Posted: October 1st, 2019
Enlarged Board of Appeal, G 2/19, decision of July 16, 2019, reported by Dr. Rudolf Teschemacher, Bardehle Pagenberg
In its decision T 831/17 of February 25, 2019, Technical Board of Appeal 3.5.03 referred questions to the Enlarged Board of Appeal (EBA) concerning the right to oral proceedings of an appellant who is not party to the proceedings and concerning the admissibility to hold oral proceedings in Haar, i.e. outside the seat of the EPO in Munich (see post of March 5, 2019).
In unusually streamlined proceedings, the EBA announced its decision at the end of the oral proceedings on July 16, 2019 with the following order:
1. A third party within the meaning of Article 115 EPC who has filed an appeal against a decision to grant a European patent has no right to have its request for an order that examination proceedings in respect of the European patent are re-opened for the purpose of removing allegedly unclear claims (Article 84 EPC) heard at oral proceedings before a board of appeal of the European Patent Office. An appeal filed in such a way has no suspensive effect.
2. Oral proceedings before the boards of appeal at their site in Haar do not infringe Articles 113(1) and 116(1) EPC.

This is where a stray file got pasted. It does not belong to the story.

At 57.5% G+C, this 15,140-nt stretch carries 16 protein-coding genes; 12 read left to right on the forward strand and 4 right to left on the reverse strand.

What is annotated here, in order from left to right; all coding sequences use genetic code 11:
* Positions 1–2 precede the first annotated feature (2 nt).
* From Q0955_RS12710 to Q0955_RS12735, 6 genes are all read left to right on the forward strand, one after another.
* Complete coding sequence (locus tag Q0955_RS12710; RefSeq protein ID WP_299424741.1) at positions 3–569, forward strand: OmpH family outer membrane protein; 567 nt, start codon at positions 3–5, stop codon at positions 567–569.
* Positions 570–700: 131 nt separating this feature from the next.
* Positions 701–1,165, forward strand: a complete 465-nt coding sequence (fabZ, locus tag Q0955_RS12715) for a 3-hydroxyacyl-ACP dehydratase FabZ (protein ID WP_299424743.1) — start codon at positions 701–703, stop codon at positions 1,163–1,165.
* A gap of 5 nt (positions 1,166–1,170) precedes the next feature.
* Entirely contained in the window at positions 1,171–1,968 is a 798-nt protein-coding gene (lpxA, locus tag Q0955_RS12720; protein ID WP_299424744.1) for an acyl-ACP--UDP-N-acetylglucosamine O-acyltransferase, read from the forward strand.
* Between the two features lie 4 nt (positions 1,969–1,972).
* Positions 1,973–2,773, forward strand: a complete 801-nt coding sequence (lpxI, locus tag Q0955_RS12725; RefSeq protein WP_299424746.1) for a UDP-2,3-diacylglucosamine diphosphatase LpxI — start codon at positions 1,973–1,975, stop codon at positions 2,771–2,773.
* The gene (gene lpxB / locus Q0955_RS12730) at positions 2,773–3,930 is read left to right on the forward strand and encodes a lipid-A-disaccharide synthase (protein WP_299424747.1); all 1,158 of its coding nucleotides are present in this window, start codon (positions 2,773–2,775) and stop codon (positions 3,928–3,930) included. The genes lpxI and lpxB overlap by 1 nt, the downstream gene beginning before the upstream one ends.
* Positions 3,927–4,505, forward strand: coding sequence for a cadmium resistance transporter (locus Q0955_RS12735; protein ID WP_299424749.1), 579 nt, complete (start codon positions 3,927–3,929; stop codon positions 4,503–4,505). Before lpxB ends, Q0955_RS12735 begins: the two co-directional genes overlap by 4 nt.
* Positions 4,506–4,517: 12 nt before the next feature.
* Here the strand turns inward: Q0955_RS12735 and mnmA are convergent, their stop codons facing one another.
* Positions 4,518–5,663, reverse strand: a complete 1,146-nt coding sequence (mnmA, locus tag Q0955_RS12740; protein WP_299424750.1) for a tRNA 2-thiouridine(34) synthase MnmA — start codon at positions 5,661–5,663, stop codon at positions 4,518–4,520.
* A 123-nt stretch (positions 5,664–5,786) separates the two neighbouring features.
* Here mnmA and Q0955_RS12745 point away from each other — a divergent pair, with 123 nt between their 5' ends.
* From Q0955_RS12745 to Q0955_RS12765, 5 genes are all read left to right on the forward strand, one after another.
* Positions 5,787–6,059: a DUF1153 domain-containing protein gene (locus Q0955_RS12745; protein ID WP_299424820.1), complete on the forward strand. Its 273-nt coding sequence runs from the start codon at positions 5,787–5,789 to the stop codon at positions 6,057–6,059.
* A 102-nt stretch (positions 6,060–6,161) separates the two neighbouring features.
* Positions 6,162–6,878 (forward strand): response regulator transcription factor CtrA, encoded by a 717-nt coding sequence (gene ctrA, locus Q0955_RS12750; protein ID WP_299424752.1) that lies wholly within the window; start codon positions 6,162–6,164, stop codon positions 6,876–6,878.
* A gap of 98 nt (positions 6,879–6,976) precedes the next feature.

On September 26, 2019 the reasoned decision was dispatched and the following day the EBA published a press release.
Not surprisingly, the Board confirms in pt. 1 of the order its previous decision G 3/14 stating that lack of clarity of the claims is a matter to be examined in grant proceedings and an alleged deficiency of the claims as granted cannot be objected to after grant of the patent. Allowing an extraordinary means of redress would run counter the intention of the legislator of the EPC 1973 and of the revised EPC 2000. As to the interests of third parties, the EBA points to the case law of the German Bundesgerichtshof holding that unclarities have to be resolved by an interpretation of the claims which may result in giving a term the most limited meaning.
Although concluding that a third party has no right to oral proceedings, the EBA considers it appropriate to deal with the question whether Haar is a proper place for oral proceedings. Whereas the Boards are not obliged to hold oral proceedings in a case of an obviously inadmissible appeal, they are not prevented from appointing them. Thus, the question is a relevant one. However, the Board sees no reason why the appellant’s right to be heard could be violated by appointing oral proceedings in Haar. Whereas appointing oral proceedings at a quite unusual place or date might have a connection with the right to be heard, the alleged violation of the right to be heard in oral proceedings slightly outside the boundaries of Munich in Haar did not exceed subjective deficits of convenience.
A copy of the decision can be read here.
A copy of the press release can be read here.